To load Quickscore, you simply go to the MPE menu and select the 'New' option. Once loaded, it immediately sets to work encoding the current song into standard notation for you and the resulting score is displayed on the Atari screen ready for your inspection. The program is a little slow when it comes to drawing the finished results and screen refreshes sometimes seem to take forever, although the end product is worth the wait. You can view the score for a single track or for the whole song, and the output can be saved to disk or dumped to a printer for a hard copy. It's important to point out that you can't actually edit the score in any way - you can only edit the way the score is presented - but, since that's basically the domain of the graphic editor page, which is always only a few key clicks away, it is not really a significant drawback.
Although the program was generally well behaved, I did run into a few problems along the way. For instance, TIGER Cub became very confused when I dropped out of edit mode and attempted to play the song with a cue loop set up to repeat after the first eight bars. Although the 'cue' icon was set, the program ignored the end of the loop until the mouse was clicked over the 'end of loop' icon. There was also a rather irritating glitch in the playback when any of the menu options were selected.
TIGER Cub has obviously inherited a number of its considerable talents from its equally well endowed parents - the TIGER editor and KCS, Dr.T's excellent flagship sequencer. The features that TIGER Cub boasts are essentially a subset of those offered by the aforementioned programs, and the resulting union is definitely a success. The editor section is definitely one of the best I've seen in this price range and allows you to be creative in a way that even puts many of the top range sequencers in the shade!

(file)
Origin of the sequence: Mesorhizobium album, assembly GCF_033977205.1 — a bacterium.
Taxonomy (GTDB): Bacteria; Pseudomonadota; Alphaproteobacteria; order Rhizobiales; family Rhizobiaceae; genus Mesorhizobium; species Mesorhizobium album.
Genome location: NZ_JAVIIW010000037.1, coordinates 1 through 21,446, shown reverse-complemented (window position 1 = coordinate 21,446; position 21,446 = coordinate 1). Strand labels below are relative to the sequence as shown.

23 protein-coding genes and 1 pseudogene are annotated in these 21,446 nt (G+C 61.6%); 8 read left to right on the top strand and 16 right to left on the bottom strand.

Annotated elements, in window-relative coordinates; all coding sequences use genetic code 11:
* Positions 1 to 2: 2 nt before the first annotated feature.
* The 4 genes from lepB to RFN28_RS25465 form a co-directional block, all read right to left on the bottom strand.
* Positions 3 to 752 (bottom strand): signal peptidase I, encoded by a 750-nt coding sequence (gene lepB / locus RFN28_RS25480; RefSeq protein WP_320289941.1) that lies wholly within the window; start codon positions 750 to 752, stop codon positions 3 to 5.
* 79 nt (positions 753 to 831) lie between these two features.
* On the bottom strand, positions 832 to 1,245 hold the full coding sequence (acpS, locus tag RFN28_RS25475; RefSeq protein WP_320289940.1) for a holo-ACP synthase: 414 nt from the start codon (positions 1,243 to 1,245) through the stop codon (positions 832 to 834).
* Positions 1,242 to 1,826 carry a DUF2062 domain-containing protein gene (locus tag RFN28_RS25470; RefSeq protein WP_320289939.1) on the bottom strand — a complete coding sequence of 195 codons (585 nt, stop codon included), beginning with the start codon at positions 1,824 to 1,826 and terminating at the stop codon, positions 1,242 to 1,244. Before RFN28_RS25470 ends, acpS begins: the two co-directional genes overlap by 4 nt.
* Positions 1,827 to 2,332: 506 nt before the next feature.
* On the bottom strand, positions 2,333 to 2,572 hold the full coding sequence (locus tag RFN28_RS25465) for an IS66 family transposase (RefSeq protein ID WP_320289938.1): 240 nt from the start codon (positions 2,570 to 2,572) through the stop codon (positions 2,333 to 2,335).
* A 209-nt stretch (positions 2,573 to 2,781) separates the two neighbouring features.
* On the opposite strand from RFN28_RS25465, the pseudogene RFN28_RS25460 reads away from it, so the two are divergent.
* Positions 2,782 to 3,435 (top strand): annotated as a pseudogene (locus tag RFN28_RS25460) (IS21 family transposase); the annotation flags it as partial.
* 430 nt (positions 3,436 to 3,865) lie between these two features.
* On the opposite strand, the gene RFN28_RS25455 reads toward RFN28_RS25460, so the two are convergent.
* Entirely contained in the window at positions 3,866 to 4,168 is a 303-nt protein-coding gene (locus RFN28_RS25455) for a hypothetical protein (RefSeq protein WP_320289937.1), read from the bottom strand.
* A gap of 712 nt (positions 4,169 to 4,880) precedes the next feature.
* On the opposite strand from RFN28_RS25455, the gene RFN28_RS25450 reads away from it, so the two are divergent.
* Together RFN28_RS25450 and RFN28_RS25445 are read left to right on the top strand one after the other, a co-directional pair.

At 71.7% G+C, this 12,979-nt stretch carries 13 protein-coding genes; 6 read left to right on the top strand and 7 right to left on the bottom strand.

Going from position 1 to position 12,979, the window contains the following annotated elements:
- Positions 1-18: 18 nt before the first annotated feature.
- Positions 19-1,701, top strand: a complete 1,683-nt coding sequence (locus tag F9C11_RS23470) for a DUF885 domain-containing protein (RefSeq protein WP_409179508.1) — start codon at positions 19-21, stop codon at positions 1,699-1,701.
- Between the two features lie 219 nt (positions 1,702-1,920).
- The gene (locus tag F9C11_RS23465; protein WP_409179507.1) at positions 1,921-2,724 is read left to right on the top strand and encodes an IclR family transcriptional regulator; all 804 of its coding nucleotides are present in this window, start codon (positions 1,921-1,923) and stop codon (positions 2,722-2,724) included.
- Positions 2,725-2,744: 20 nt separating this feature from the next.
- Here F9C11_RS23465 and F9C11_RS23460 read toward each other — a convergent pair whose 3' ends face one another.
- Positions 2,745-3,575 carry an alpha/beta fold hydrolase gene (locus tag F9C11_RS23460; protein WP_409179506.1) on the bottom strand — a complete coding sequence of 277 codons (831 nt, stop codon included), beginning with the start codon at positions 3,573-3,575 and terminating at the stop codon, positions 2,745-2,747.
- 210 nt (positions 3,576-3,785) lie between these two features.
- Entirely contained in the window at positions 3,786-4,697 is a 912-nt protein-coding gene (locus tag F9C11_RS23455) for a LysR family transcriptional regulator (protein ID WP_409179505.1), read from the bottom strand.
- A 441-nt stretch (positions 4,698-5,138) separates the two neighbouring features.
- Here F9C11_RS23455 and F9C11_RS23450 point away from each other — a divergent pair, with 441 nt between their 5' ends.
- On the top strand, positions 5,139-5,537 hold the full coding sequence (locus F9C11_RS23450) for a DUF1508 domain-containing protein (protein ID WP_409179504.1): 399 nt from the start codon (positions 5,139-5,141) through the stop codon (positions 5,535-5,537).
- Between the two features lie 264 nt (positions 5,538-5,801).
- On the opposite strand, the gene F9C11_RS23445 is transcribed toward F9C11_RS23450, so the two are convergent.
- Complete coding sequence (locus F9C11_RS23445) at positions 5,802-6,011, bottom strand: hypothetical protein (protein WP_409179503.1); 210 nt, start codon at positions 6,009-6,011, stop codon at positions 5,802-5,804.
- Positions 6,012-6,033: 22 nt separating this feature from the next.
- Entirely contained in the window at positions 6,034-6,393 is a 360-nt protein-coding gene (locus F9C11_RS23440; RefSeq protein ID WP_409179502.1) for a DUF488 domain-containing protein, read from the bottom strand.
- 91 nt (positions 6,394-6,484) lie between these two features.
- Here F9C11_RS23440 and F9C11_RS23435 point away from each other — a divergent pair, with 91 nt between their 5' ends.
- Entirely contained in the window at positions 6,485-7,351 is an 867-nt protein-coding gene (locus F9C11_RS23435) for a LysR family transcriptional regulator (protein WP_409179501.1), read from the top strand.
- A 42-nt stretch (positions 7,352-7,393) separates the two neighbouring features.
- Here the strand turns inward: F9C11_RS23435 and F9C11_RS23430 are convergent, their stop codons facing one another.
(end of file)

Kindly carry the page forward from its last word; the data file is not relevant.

On the downside, TIGER Cub is a trifle lacklustre - the screens are a bit spartan - and the review copy did contain what appeared to be the odd bug. The program is comparatively complex to use due to the number of key combinations that you have to learn to get the most out of the package, but then this approach may be perfectly satisfactory to you if you're not altogether at ease with the mouse.
Have any serious compromises been made in the design of TIGER Cub? I would say 'no'. What TIGER Cub really offers is considerable sequencing and editing power (though more tracks would be welcome) for comparatively little outlay, and at £99 I'd say that it represents outstandingly good value for money.
Somehow, when Dr.T describe TIGER Cub as an 'entry level' program, I can't help feeling that they aren't really doing this program the justice it deserves.
£99 inc VAT.
MCMXCIX, (Contact Details).
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Review by David Hughes